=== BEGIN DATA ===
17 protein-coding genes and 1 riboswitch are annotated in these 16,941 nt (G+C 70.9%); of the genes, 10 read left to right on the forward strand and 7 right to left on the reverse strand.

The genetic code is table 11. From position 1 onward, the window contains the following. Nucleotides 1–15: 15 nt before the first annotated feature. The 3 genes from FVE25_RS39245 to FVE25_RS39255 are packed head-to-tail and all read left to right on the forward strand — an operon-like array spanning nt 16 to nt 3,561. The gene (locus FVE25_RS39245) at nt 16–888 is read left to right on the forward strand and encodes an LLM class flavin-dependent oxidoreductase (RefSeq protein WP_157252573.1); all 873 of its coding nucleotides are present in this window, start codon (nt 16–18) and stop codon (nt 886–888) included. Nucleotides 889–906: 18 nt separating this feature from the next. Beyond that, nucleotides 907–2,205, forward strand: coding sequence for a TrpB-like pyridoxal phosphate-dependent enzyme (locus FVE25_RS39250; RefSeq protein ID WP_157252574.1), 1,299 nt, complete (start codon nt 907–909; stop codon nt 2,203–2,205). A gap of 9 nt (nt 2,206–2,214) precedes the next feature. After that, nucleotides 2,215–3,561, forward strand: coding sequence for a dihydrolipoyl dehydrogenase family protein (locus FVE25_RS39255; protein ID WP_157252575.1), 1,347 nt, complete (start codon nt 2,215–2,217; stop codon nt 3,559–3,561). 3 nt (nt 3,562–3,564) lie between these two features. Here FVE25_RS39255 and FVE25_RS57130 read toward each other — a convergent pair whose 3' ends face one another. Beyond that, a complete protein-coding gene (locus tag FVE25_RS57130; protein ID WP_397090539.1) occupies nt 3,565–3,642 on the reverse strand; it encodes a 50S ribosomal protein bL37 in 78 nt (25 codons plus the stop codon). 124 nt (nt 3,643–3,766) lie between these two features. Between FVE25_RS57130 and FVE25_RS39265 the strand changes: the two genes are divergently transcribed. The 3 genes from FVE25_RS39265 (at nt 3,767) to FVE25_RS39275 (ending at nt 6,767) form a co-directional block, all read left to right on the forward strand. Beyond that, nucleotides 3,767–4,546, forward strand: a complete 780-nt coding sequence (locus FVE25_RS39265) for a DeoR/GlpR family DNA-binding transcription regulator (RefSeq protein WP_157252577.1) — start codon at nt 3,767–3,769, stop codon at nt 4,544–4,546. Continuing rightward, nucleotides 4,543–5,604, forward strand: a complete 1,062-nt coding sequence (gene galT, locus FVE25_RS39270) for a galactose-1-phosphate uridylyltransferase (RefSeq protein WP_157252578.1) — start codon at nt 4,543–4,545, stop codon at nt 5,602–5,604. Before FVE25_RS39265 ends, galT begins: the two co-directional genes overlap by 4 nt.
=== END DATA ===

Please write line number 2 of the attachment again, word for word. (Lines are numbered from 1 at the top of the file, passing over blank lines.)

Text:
The genetic code is table 11. From position 1 onward, the window contains the following. Nucleotides 1–15: 15 nt before the first annotated feature. The 3 genes from FVE25_RS39245 to FVE25_RS39255 are packed head-to-tail and all read left to right on the forward strand — an operon-like array spanning nt 16 to nt 3,561. The gene (locus FVE25_RS39245) at nt 16–888 is read left to right on the forward strand and encodes an LLM class flavin-dependent oxidoreductase (RefSeq protein WP_157252573.1); all 873 of its coding nucleotides are present in this window, start codon (nt 16–18) and stop codon (nt 886–888) included. Nucleotides 889–906: 18 nt separating this feature from the next. Beyond that, nucleotides 907–2,205, forward strand: coding sequence for a TrpB-like pyridoxal phosphate-dependent enzyme (locus FVE25_RS39250; RefSeq protein ID WP_157252574.1), 1,299 nt, complete (start codon nt 907–909; stop codon nt 2,203–2,205). A gap of 9 nt (nt 2,206–2,214) precedes the next feature. After that, nucleotides 2,215–3,561, forward strand: coding sequence for a dihydrolipoyl dehydrogenase family protein (locus FVE25_RS39255; protein ID WP_157252575.1), 1,347 nt, complete (start codon nt 2,215–2,217; stop codon nt 3,559–3,561). 3 nt (nt 3,562–3,564) lie between these two features. Here FVE25_RS39255 and FVE25_RS57130 read toward each other — a convergent pair whose 3' ends face one another. Beyond that, a complete protein-coding gene (locus tag FVE25_RS57130; protein ID WP_397090539.1) occupies nt 3,565–3,642 on the reverse strand; it encodes a 50S ribosomal protein bL37 in 78 nt (25 codons plus the stop codon). 124 nt (nt 3,643–3,766) lie between these two features. Between FVE25_RS57130 and FVE25_RS39265 the strand changes: the two genes are divergently transcribed. The 3 genes from FVE25_RS39265 (at nt 3,767) to FVE25_RS39275 (ending at nt 6,767) form a co-directional block, all read left to right on the forward strand. Beyond that, nucleotides 3,767–4,546, forward strand: a complete 780-nt coding sequence (locus FVE25_RS39265) for a DeoR/GlpR family DNA-binding transcription regulator (RefSeq protein WP_157252577.1) — start codon at nt 3,767–3,769, stop codon at nt 4,544–4,546. Continuing rightward, nucleotides 4,543–5,604, forward strand: a complete 1,062-nt coding sequence (gene galT, locus FVE25_RS39270) for a galactose-1-phosphate uridylyltransferase (RefSeq protein WP_157252578.1) — start codon at nt 4,543–4,545, stop codon at nt 5,602–5,604. Before FVE25_RS39265 ends, galT begins: the two co-directional genes overlap by 4 nt.